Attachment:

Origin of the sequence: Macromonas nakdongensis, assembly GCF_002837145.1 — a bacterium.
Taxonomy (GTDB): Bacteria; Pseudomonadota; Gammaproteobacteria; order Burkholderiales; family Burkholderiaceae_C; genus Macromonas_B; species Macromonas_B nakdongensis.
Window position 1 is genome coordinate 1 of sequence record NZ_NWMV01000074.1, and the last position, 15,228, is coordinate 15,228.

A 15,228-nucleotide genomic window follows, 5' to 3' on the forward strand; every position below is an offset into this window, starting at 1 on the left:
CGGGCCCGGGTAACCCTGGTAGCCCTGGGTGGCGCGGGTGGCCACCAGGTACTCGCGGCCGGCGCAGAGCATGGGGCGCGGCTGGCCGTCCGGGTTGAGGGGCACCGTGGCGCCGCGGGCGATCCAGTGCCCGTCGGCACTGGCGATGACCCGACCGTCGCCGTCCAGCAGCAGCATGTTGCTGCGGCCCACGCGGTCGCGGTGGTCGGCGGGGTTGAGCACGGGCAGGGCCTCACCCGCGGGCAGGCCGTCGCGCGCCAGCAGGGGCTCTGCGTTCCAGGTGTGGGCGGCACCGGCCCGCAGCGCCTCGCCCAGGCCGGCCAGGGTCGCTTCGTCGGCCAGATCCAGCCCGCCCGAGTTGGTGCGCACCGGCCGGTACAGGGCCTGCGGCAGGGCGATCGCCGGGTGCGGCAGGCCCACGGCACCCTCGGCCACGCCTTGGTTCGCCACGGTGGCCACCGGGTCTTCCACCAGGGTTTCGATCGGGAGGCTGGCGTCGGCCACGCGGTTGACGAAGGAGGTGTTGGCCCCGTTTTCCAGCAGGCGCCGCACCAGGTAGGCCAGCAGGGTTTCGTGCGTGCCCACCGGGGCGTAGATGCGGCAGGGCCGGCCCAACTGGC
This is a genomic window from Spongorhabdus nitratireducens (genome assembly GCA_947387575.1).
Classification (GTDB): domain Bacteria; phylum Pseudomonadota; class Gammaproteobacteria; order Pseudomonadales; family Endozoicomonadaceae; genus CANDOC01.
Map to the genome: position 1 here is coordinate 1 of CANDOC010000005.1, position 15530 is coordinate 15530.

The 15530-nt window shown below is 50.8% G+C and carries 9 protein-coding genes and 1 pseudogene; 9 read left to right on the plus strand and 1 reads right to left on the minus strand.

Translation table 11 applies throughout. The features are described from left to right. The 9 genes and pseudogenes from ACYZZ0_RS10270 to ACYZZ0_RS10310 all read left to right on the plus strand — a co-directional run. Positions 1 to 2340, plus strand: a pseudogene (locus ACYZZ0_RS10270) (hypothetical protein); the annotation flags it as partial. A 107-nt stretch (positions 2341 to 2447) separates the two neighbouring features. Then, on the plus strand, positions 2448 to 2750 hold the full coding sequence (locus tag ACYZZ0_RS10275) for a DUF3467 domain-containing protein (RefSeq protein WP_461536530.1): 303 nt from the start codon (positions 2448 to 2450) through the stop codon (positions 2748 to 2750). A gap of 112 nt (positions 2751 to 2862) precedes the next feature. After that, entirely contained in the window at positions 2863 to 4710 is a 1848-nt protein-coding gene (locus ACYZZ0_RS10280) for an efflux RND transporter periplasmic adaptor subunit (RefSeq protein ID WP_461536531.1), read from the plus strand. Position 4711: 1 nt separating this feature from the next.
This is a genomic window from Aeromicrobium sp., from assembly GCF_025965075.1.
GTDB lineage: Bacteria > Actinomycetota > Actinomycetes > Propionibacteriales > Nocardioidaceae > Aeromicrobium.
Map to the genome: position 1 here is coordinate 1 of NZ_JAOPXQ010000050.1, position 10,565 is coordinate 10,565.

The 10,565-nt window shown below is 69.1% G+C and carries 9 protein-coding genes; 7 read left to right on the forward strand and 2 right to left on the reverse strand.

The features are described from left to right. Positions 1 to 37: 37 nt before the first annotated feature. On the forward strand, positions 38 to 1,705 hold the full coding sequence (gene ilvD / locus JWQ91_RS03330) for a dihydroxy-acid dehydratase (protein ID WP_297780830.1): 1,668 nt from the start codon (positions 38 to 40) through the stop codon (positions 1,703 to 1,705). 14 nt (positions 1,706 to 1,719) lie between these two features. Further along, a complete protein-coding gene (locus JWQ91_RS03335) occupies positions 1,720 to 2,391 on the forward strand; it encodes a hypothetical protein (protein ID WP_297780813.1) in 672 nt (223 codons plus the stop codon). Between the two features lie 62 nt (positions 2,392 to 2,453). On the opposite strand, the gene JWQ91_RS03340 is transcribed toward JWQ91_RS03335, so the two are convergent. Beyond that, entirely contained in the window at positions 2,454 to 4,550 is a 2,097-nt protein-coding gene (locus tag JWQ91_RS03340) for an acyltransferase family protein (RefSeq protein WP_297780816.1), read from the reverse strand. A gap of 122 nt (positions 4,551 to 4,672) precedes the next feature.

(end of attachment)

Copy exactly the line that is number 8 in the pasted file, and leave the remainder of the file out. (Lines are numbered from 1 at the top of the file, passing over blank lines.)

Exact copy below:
Map to the genome: position 1 here is coordinate 1 of CANDOC010000005.1, position 15530 is coordinate 15530.